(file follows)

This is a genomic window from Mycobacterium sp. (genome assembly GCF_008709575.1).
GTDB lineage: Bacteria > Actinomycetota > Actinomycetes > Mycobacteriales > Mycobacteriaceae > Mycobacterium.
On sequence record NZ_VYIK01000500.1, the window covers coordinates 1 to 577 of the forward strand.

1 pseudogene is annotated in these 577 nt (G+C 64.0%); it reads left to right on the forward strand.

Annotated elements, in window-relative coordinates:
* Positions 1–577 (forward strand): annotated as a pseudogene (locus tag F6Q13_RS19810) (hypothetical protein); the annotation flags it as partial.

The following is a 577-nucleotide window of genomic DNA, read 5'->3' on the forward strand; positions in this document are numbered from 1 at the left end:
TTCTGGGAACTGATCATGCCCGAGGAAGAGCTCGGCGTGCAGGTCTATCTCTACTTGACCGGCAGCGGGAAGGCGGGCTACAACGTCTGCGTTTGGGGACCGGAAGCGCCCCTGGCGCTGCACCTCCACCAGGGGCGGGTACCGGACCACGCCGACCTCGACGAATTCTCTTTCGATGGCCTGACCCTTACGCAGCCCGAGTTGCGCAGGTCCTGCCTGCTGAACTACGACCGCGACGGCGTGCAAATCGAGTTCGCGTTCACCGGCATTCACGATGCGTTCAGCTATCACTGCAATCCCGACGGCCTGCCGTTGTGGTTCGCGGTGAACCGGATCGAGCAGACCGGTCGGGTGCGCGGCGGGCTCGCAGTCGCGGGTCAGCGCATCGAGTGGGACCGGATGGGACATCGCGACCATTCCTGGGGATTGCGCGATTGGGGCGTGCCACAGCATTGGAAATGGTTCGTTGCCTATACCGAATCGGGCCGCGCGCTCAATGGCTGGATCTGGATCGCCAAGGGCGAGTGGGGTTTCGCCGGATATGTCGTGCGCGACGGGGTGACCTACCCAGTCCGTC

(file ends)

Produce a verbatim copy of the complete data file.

This is a genomic window from Mycobacterium sp. (genome assembly GCF_008709575.1).
GTDB lineage: Bacteria > Actinomycetota > Actinomycetes > Mycobacteriales > Mycobacteriaceae > Mycobacterium.
On sequence record NZ_VYIK01000500.1, the window covers coordinates 1 to 577 of the forward strand.

1 pseudogene is annotated in these 577 nt (G+C 64.0%); it reads left to right on the forward strand.

Annotated elements, in window-relative coordinates:
* Positions 1–577 (forward strand): annotated as a pseudogene (locus tag F6Q13_RS19810) (hypothetical protein); the annotation flags it as partial.

The following is a 577-nucleotide window of genomic DNA, read 5'->3' on the forward strand; positions in this document are numbered from 1 at the left end:
TTCTGGGAACTGATCATGCCCGAGGAAGAGCTCGGCGTGCAGGTCTATCTCTACTTGACCGGCAGCGGGAAGGCGGGCTACAACGTCTGCGTTTGGGGACCGGAAGCGCCCCTGGCGCTGCACCTCCACCAGGGGCGGGTACCGGACCACGCCGACCTCGACGAATTCTCTTTCGATGGCCTGACCCTTACGCAGCCCGAGTTGCGCAGGTCCTGCCTGCTGAACTACGACCGCGACGGCGTGCAAATCGAGTTCGCGTTCACCGGCATTCACGATGCGTTCAGCTATCACTGCAATCCCGACGGCCTGCCGTTGTGGTTCGCGGTGAACCGGATCGAGCAGACCGGTCGGGTGCGCGGCGGGCTCGCAGTCGCGGGTCAGCGCATCGAGTGGGACCGGATGGGACATCGCGACCATTCCTGGGGATTGCGCGATTGGGGCGTGCCACAGCATTGGAAATGGTTCGTTGCCTATACCGAATCGGGCCGCGCGCTCAATGGCTGGATCTGGATCGCCAAGGGCGAGTGGGGTTTCGCCGGATATGTCGTGCGCGACGGGGTGACCTACCCAGTCCGTC